Furthermore, this isn’t a carte blanche to delay paying the invoice indefinitely, it’s special permission to avoid paying just until the funds come in to pay it. If you’re short because you’re waiting for your biggest customer to pay their large invoice, and you can’t pay everyone, then you can delay the invoices where it will hurt the suppliers the least to delay … but ONLY until the payment comes in.

In other words, if you have 1M in invoices, but only 800K, and you have invoices to (a) Mom and Pop’s Catering Services for the large event you just held; (b) the local meeting space you use every month; (c) the contingent staffing provider for seasonal workers you need; and (d) Big Computer Co for your 500L software renewal, where they won’t notice you’re late for at least 30 days, and they’ll just charge you 6% annual interest if they know you can pay late. So, who do you pay late? The answer should be obvious — (d).

Mom and Pop’s are probably surviving invoice to invoice, and any late payment seriously hurts their business. The contingent staffing provider might be able to afford it, but you don’t want to risk it as you need their staff and you can’t risk them having to lay those staff off because of cashflow issues. The local meeting space could probably swing at least a partial late payment, but they’re local and you need the preferred customer status they’ll give you as local if you pay on time. On the other hand, Microsoft has about 126 Billion in cash and equivalents, and can afford the late payment. And if you have to pay a 0.5% penalty, it’s way less than the heartache your other suppliers could experience if you don’t pay on time.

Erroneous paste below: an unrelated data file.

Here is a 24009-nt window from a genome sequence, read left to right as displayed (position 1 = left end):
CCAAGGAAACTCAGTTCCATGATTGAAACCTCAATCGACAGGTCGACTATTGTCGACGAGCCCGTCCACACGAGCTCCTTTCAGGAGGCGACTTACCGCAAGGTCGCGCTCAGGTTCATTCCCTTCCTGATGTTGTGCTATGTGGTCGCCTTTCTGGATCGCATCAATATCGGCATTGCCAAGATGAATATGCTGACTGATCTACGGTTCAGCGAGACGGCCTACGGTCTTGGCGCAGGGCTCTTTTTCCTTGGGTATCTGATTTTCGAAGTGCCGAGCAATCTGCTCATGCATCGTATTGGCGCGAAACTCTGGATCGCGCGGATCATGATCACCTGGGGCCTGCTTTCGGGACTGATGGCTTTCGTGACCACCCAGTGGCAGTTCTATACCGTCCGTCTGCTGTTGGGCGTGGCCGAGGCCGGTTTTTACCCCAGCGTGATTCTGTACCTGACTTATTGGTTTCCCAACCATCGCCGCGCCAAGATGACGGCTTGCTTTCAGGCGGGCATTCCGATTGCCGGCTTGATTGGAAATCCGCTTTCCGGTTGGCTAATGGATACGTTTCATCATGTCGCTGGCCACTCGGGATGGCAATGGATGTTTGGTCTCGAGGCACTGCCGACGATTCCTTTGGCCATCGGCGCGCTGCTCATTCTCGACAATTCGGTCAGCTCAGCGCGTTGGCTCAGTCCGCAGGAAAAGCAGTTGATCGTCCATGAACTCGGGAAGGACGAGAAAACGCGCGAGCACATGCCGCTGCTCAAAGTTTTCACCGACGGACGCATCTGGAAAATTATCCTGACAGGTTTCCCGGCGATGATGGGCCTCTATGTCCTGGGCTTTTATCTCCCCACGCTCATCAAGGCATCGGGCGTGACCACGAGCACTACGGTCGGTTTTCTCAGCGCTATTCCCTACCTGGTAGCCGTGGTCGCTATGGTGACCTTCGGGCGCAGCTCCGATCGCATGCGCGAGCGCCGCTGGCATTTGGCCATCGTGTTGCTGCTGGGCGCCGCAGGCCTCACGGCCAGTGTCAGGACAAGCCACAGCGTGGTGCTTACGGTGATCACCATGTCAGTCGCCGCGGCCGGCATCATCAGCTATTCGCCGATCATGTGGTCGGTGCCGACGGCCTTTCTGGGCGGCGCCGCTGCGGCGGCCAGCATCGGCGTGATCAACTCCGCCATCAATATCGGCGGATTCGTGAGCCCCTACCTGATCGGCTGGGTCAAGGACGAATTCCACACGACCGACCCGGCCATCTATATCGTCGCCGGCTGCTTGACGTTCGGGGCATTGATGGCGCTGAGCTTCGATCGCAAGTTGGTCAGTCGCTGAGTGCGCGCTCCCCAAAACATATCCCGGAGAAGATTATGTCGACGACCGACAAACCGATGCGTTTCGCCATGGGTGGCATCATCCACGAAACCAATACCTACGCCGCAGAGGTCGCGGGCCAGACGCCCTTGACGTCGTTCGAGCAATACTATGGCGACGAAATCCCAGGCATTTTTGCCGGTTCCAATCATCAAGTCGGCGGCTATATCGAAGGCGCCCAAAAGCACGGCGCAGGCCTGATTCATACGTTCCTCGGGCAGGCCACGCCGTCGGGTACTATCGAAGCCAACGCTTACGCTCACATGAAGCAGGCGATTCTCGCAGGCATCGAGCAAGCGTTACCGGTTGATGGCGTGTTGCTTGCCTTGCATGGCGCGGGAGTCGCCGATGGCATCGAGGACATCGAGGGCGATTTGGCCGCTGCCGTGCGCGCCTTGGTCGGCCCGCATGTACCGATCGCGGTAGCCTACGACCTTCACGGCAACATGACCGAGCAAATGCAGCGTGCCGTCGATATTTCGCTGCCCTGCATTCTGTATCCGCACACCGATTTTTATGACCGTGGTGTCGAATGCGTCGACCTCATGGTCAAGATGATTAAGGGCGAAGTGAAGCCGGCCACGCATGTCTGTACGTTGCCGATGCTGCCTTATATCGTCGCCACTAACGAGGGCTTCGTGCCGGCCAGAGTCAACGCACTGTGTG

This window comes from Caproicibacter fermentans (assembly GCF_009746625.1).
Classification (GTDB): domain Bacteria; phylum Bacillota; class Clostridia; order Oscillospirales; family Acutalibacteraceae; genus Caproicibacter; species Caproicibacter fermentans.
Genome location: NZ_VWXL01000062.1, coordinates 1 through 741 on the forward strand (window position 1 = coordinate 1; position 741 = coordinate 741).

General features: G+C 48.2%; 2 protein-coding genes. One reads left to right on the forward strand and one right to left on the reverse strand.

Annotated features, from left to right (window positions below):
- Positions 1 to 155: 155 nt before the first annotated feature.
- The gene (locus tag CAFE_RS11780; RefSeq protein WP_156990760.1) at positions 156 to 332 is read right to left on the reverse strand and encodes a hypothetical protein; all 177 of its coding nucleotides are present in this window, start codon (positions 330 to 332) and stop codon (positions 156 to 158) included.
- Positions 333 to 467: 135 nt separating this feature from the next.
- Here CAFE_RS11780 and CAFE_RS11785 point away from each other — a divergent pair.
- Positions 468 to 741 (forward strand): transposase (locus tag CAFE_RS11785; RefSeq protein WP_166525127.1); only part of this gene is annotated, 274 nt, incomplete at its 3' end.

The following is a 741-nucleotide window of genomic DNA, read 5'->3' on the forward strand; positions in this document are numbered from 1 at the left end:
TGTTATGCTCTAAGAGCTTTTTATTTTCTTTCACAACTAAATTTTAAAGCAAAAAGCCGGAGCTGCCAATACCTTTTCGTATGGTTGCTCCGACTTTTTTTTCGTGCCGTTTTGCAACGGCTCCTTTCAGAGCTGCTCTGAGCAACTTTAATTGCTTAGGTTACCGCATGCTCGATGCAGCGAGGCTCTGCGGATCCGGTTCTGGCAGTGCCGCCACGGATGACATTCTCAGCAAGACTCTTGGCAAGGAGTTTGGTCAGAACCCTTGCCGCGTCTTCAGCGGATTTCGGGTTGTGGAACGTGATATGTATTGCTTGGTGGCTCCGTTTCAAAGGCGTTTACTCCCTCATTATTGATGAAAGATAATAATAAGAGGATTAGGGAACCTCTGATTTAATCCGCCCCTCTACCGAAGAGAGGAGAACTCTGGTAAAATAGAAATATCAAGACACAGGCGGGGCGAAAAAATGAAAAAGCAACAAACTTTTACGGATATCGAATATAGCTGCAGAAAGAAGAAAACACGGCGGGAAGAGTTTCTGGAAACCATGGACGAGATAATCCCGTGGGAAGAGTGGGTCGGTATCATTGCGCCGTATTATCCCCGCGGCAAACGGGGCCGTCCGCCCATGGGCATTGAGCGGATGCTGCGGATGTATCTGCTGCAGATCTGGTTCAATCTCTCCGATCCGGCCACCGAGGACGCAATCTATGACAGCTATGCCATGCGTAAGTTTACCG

Remember, there are two reasons you always want to pay your suppliers on time. The first is to keep them financially sound. The second is to reduce your end to end supply chain cost. Just like you, your suppliers depend on your business and need that cash to buy raw materials, fund overhead costs, and, most importantly, pay their workers. If the supplier has to borrow money to buy those raw materials, fund overhead, or pay workers, it’s going to cost that supplier — and if their credit rating is less than yours, they’re not going to get a good rate — and, in fact, they might get a very bad rate of 20% or more … a lot less than the 6% you might be charged by Microsoft. And you can guess what’s going to happen down the road if they have to borrow at 20% interest for 3 months. That’s right, your costs are going up 5% on renewal. (And if the supplier has to layoff, and then bring people back later due to cash flow, that costs the, and you, even more.)

And what if a few days turns into a few weeks and then a few months and the supplier goes out of business just before they ship your big batch of products that take two months to make, then you’re not only out a supplier, you’re out products that you planned, which puts you out revenue, which puts you in an even worse situation.

So while it is sometimes okay to pay a supplier late if the situation is such that it hurts them less than it hurts you, it’s not okay to cart blanche pay them late on every invoice or delay payment even a day more than necessary.